having much luck with any of these tasks. By Saturday night, several dozen
well-armed farmers from the surrounding area had joined the patrols in
Mattoon. In spite of this, six attacks took place anyway, including the three
just mentioned. Another couple, Mr. and Mrs. Stewart B. Scott, returned to
their farm on the edge of Mattoon late in the evening to find the house filled
with sweet smelling gas.
This period seemed to mark a turning point in the case and
it was almost if the idea of the gas attacks moving from the city of Mattoon
to the country outside of it had pushed the scales of official acceptance in
the wrong direction. In the words of Thomas V. Wright, the City Commissioner
of Public Health: “There is no doubt that a gas maniac exists and has made a
number of attacks. But many of the reported attacks are nothing more than
hysteria. Fear of the gas man is entirely out of proportion to the menace of
the relatively harmless gas he is spraying. The whole town is sick with
hysteria and last night it spread out into the country.”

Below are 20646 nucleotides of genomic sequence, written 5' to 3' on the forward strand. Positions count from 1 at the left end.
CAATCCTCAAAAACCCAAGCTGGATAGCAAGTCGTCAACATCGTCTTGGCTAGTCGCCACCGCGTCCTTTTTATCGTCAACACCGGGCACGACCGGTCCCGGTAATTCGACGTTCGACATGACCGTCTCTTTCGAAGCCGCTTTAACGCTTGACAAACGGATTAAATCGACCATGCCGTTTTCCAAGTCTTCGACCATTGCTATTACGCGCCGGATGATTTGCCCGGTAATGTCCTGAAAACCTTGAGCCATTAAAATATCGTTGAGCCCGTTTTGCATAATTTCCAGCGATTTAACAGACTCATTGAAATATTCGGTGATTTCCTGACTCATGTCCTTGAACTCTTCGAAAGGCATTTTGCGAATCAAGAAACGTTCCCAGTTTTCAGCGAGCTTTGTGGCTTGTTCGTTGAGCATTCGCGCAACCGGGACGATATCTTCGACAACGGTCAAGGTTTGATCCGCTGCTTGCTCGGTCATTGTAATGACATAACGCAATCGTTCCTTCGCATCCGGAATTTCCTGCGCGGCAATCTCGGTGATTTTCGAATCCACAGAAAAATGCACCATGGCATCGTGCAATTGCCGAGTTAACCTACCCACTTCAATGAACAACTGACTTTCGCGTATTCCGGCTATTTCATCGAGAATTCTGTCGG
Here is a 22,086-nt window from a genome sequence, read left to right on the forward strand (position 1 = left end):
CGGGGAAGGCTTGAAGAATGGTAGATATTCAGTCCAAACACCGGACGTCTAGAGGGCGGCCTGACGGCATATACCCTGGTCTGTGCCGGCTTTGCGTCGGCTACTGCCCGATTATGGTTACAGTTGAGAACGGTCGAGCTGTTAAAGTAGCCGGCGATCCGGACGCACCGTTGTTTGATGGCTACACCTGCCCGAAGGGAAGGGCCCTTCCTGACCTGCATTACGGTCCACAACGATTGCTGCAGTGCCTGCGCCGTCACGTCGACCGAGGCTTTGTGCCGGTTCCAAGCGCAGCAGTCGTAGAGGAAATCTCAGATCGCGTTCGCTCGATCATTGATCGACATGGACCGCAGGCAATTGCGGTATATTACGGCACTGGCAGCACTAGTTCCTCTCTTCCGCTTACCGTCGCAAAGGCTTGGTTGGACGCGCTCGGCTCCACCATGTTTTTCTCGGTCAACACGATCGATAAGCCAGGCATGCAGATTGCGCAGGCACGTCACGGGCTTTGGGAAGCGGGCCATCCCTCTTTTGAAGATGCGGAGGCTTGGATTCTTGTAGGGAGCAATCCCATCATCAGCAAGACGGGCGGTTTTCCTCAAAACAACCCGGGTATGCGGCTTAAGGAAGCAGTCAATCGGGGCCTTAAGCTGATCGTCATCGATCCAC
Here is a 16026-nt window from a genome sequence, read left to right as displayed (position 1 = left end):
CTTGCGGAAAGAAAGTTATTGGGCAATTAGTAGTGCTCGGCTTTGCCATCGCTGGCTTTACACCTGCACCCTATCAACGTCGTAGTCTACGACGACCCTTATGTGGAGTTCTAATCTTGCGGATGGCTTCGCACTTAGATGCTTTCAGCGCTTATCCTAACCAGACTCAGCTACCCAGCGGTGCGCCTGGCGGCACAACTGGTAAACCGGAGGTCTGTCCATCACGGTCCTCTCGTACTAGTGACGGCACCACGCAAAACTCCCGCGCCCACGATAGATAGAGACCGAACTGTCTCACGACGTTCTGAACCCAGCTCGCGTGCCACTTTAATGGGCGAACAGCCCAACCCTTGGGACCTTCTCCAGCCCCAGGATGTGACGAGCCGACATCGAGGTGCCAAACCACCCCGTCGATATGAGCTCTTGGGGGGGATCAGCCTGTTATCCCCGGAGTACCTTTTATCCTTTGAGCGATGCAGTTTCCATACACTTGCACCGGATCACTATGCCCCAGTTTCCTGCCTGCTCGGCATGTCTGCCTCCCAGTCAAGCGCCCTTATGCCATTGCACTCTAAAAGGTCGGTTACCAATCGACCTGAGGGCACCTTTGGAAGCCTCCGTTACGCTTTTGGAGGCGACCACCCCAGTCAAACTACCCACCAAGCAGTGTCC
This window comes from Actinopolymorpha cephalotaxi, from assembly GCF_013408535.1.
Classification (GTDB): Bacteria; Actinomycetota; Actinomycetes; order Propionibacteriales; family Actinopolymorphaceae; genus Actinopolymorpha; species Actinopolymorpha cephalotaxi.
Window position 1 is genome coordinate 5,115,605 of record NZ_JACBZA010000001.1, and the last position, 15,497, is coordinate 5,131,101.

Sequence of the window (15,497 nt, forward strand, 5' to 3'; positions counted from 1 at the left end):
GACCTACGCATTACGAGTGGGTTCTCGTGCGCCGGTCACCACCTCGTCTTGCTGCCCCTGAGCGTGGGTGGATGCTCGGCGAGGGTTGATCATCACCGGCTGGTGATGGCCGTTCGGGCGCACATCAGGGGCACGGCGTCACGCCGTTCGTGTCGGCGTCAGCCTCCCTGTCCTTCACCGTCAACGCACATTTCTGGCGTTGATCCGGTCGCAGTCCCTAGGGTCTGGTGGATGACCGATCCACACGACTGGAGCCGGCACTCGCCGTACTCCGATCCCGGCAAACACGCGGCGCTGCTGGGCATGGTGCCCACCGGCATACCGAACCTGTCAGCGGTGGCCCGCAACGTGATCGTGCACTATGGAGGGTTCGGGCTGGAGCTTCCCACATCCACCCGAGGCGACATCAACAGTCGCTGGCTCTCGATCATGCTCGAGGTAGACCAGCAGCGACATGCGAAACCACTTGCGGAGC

At this point, newspaper accounts of the affair began to
take on a more skeptical tone and despite claims by victims and material
evidence left behind, the police began to dismiss new reports of attacks and
suggested that local residents were merely imagining things. The episode had
gone so far that it was really the only thing left for them to do. The Gasser,
if he existed at all, could not be caught, identified, or tracked down. They
started to believe that if they ignored the problem, it would just go away.
After all, if the man were real, how could he have possibly escaped detection
for so long?
Psychology experts opined that the women of Mattoon had
dreamed up the "Gasser" as a desperate cry for attention, as many of their
husbands were overseas fighting in the war. This theory ignored the fact that
many victims and witnesses were men and that this so-called "fantasy" was
leaving behind evidence of his existence.
On the night of September 11, the police received a number
of phone calls but after half-hearted attempts to investigate, dismissed all
of them as false alarms. Just days before, a crime specialist with the State
Department of Public Safety named Richard T. Piper told reporters that “This
is one of the strangest cases I have ever encountered in my years of police
work” but now new calls were only worthy of perfunctory examination. This is
in spite of the fact that a doctor who appeared on the scene shortly after one
of the evening’s attacks stated that there had been a “peculiar odor” in the
room. The officials were just no longer interested.
The Mattoon police chief issued what he felt was the final
statement on the gas attacks on September 12. He stated that large quantities